PARIS — Walls covered by masters of the 17th and 18th centuries, an organ playing a Bach score, sculptures standing tall: It is only when you see Jean-Pierre Changeux's apartment in central Paris that you understand that he doubles as a neurobiologist and an amateur art collector. And now, he brings the two poles of his life, brain study and art history, together in a new book: La Beauté dans le cerveau (Beauty in The Brain).
This collection of previously published texts — including catalogues from exhibitions at the crossroads of art and science — aims to establish a "research program in 'neuroscience of art,'" a still rarely explored field of study to which Changeux has devoted courses at the Collège de France in Paris.
So what do we know about what happens in our brain when we listen to a Beethoven quartet, admire a Turner watercolor, or visit the ruins of the Acropolis? What happened in Stendhal's head when, leaving Florence's Basilica Santa Croce, where he'd admired the Volterrano frescoes, he came out so shaken that he "walked with the fear of falling?" To these questions, Changeux's book brings partial answers, most often presented as hypotheses. The time has still not arrived, he writes, where we can give "a neurobiological definition of beauty."
A singular ignition
What we know for now is the fundamental neural process at work in the visual or auditory perception, the first step in any aesthetic experience. Concerning music, images obtained by functional magnetic resonance and observations made on patients with brain lesions show that while we perceive a piece as a whole, our brain actually distinguishes melody, harmony, rhythm and the emotion triggered as distinct components mobilizing separate modes of treatment. For visual arts, especially paintings, tracking a subject's eye has shown how a gaze explores a painting, moving in zigzags from one strategic point to another — the strategic points in question being more often "centers of meaning," for example the faces of characters.
Transformed into nervous impulses by the myriad proteins present in our visual (retina) or auditory (cochlea) sensory receptors, the stimuli and the information they carry are then transmitted by the cranial nerves (optic or auditory) to the thalamus. Then, from there, they proceed to the cerebral cortex, where they are distributed in different zones to be analyzed — as forms, colors and movements, in the case of visual stimuli, and according to frequency or volume, with regards to sound signals.
The next step, the global synthesis of all these simultaneous analyzes, is the task that Changeux and his colleague Stanislas Dehaene called the "Global Neuronal Workspace" (GNW). These neurons have the particularity of possessing very long extensions, up to about 10 centimeters, that allow them to connect distant territories of the brain: the prefrontal cortex where these neurons are abundant, the visual and auditory cortex, as well as the areas of language, the hippocampus (a structure playing a central role in memory), the reward circuit (a set of neuronal groups responsible for our sensations of pleasure and satisfaction), and so on.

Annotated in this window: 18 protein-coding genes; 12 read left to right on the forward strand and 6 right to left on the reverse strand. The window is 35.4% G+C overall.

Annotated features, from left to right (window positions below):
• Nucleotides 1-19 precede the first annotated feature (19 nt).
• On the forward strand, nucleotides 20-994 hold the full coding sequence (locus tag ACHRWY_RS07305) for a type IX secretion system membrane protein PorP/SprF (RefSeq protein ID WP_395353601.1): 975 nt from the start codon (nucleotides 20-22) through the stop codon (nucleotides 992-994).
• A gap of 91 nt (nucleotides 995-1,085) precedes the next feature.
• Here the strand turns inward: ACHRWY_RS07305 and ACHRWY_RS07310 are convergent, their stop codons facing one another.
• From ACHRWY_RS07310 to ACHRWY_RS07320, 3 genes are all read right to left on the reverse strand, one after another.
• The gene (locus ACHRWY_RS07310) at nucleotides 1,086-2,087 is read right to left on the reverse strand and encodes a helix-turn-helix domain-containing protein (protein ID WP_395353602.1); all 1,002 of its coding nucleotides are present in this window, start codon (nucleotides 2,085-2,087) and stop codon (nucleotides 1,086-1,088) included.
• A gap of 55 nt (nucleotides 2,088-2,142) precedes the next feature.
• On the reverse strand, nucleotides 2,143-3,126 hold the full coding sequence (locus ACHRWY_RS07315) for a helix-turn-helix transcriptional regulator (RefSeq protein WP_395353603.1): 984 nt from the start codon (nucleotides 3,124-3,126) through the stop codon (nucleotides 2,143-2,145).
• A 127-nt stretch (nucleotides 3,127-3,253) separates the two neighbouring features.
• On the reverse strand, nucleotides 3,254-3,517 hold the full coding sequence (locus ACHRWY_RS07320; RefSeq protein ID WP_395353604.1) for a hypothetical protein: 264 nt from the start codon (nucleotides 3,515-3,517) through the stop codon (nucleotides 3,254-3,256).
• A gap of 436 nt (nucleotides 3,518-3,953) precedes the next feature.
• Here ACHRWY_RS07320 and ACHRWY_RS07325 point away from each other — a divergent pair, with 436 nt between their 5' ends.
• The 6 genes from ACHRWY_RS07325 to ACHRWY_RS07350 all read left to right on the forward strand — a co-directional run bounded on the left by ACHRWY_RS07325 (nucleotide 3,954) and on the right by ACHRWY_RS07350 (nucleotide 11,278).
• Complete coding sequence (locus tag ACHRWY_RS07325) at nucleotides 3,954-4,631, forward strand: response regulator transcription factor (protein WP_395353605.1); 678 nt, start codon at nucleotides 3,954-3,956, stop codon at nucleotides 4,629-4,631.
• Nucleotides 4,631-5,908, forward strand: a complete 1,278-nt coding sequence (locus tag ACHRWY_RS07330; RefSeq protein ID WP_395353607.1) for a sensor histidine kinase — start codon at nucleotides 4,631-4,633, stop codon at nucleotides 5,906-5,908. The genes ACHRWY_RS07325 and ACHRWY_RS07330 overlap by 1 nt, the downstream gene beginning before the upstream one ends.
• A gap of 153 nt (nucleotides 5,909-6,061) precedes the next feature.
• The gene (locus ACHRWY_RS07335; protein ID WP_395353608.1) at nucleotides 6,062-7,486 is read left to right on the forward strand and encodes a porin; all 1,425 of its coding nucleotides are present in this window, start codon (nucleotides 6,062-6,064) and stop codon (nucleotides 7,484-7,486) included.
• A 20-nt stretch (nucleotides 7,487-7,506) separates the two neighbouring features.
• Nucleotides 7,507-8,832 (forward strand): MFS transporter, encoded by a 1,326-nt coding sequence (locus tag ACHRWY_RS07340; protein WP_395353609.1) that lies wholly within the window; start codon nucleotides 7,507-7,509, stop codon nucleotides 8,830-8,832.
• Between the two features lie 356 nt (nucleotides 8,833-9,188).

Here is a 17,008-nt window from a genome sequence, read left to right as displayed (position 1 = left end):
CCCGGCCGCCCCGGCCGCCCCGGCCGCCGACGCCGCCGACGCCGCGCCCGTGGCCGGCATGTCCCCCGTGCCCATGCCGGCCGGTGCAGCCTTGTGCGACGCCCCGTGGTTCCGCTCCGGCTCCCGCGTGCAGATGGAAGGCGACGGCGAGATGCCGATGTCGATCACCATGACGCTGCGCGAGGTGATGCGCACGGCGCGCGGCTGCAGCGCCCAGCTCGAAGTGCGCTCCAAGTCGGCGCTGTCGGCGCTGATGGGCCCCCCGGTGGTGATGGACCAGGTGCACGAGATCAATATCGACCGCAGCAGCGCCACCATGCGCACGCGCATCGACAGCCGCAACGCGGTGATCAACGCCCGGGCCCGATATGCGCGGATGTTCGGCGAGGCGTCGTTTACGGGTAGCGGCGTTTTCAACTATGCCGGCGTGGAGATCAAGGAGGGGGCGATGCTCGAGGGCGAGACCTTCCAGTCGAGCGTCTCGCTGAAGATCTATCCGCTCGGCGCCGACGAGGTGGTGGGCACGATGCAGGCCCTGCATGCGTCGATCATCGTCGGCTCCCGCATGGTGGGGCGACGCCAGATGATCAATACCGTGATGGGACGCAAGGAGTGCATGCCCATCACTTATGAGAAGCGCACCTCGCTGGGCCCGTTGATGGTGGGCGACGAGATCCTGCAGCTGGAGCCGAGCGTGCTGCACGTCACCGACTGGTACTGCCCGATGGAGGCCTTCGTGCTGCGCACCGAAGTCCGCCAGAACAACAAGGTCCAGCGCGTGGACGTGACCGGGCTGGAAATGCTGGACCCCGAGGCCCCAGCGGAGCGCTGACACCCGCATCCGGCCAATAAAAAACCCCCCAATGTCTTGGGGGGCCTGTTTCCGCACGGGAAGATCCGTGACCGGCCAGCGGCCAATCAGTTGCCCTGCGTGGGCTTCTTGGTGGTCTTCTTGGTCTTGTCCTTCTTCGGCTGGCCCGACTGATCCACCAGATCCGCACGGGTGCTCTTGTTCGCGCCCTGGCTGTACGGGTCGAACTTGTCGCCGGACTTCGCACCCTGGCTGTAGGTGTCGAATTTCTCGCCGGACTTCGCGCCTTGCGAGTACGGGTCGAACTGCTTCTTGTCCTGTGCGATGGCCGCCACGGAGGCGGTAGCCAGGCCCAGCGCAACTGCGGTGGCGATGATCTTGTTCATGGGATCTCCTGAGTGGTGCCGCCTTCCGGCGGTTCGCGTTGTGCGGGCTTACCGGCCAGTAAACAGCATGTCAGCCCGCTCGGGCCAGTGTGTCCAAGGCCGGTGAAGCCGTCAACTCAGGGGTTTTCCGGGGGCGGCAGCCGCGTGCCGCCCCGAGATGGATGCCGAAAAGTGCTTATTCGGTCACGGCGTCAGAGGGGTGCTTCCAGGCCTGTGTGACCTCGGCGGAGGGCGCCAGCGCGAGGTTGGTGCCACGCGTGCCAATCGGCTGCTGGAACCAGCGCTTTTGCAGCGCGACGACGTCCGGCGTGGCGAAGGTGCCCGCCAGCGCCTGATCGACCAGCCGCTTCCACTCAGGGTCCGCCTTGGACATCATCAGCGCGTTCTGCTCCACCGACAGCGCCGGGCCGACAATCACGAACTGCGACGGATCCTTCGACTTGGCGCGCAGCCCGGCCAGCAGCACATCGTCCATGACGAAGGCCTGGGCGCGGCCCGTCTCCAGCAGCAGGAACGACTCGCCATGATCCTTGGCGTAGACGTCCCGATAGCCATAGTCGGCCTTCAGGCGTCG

Brain trip — Photo: Ben Heine
A given perception's access to the consciousness, which occurs after about 300 milliseconds (compared to a computer, the brain is a very slow machine), corresponds to a sudden conflagration of the GNW, what Changeux and Dehaene called the "ignition." The formulated hypothesis by Changeux in his book is that when the perceived object is a work of art, it is a singular form of ignition that is assisted in the GNW.
Singular, but in what way? "The emotions are preponderant and can have a strong psychological effect, like in the case of shock described by Stendhal," Changeux says. The researcher notes, however, that cold reason, and therefore the prefrontal cortex, equally plays a role. This allows us to recognize what he considers to be the two key characteristics of the beauty of a work of art: the equilibrium between the parts and the whole (or "consensus partium," in the words of Leon Battista Alberti, an Italian Renaissance architect), and the economy of means (or "parsimony," borrowed from the economist and psychologist Herbert Simon.)
The long-term memories are stored in the life of a subject, but also a myriad of contextual elements are equally mobilized in any aesthetic experience, which explains why the same painting or the same piece of music does not always provoke the same reaction from the same person. This complexity is a measure of the extraordinary combined capacity of our brain, this "organism in the organism" as Changeux calls it: with its 600 million synapses (or connections from neuron to neuron) per cubic millimeter, it displays a number of possible combinations between neurons of the same order of magnitude as that of positively charged particles in all the universe!
But another specificity of our brain is maybe still more important for our artistic sensibility, the neurobiologist notes. Unlike other mammals, man was not born with an already completed brain. The mass of the brain of a newborn is four to five times less advanced than that of an adult brain. The post-natal development of the human brain continues until puberty, a period of about 15 years during which the wiring continues at a frantic pace of 10 million synapses created every second.
This process, accompanied by an important pruning of the connections that have become superfluous, explains the formation, during childhood and adolescence, of "cultural circuits" specific to each individual, resulting from one's interactions with the surrounding environment, and by the filter of which will pass all later aesthetic experiences. This is the science that would support Oscar Wilde's claim that "beauty is in the eye of the beholder."
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